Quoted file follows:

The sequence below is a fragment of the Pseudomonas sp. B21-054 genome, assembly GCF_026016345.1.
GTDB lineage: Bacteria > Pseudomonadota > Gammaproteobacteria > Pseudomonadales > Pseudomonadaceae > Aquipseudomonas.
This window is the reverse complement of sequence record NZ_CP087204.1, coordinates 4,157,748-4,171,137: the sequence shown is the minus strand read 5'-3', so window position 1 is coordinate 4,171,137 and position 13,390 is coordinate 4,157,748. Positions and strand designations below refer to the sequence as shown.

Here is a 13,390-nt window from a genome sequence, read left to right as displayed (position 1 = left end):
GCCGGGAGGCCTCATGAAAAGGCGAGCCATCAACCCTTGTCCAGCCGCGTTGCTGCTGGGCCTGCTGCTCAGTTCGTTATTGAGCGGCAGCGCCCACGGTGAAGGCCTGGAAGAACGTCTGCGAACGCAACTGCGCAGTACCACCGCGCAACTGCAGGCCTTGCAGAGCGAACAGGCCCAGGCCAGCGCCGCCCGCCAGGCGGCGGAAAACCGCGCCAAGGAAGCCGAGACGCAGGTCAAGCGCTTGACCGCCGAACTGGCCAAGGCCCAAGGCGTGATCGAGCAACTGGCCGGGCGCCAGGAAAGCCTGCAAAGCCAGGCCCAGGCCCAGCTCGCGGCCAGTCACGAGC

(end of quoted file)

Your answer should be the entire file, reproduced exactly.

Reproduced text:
The sequence below is a fragment of the Pseudomonas sp. B21-054 genome, assembly GCF_026016345.1.
GTDB lineage: Bacteria > Pseudomonadota > Gammaproteobacteria > Pseudomonadales > Pseudomonadaceae > Aquipseudomonas.
This window is the reverse complement of sequence record NZ_CP087204.1, coordinates 4,157,748-4,171,137: the sequence shown is the minus strand read 5'-3', so window position 1 is coordinate 4,171,137 and position 13,390 is coordinate 4,157,748. Positions and strand designations below refer to the sequence as shown.

Here is a 13,390-nt window from a genome sequence, read left to right as displayed (position 1 = left end):
GCCGGGAGGCCTCATGAAAAGGCGAGCCATCAACCCTTGTCCAGCCGCGTTGCTGCTGGGCCTGCTGCTCAGTTCGTTATTGAGCGGCAGCGCCCACGGTGAAGGCCTGGAAGAACGTCTGCGAACGCAACTGCGCAGTACCACCGCGCAACTGCAGGCCTTGCAGAGCGAACAGGCCCAGGCCAGCGCCGCCCGCCAGGCGGCGGAAAACCGCGCCAAGGAAGCCGAGACGCAGGTCAAGCGCTTGACCGCCGAACTGGCCAAGGCCCAAGGCGTGATCGAGCAACTGGCCGGGCGCCAGGAAAGCCTGCAAAGCCAGGCCCAGGCCCAGCTCGCGGCCAGTCACGAGC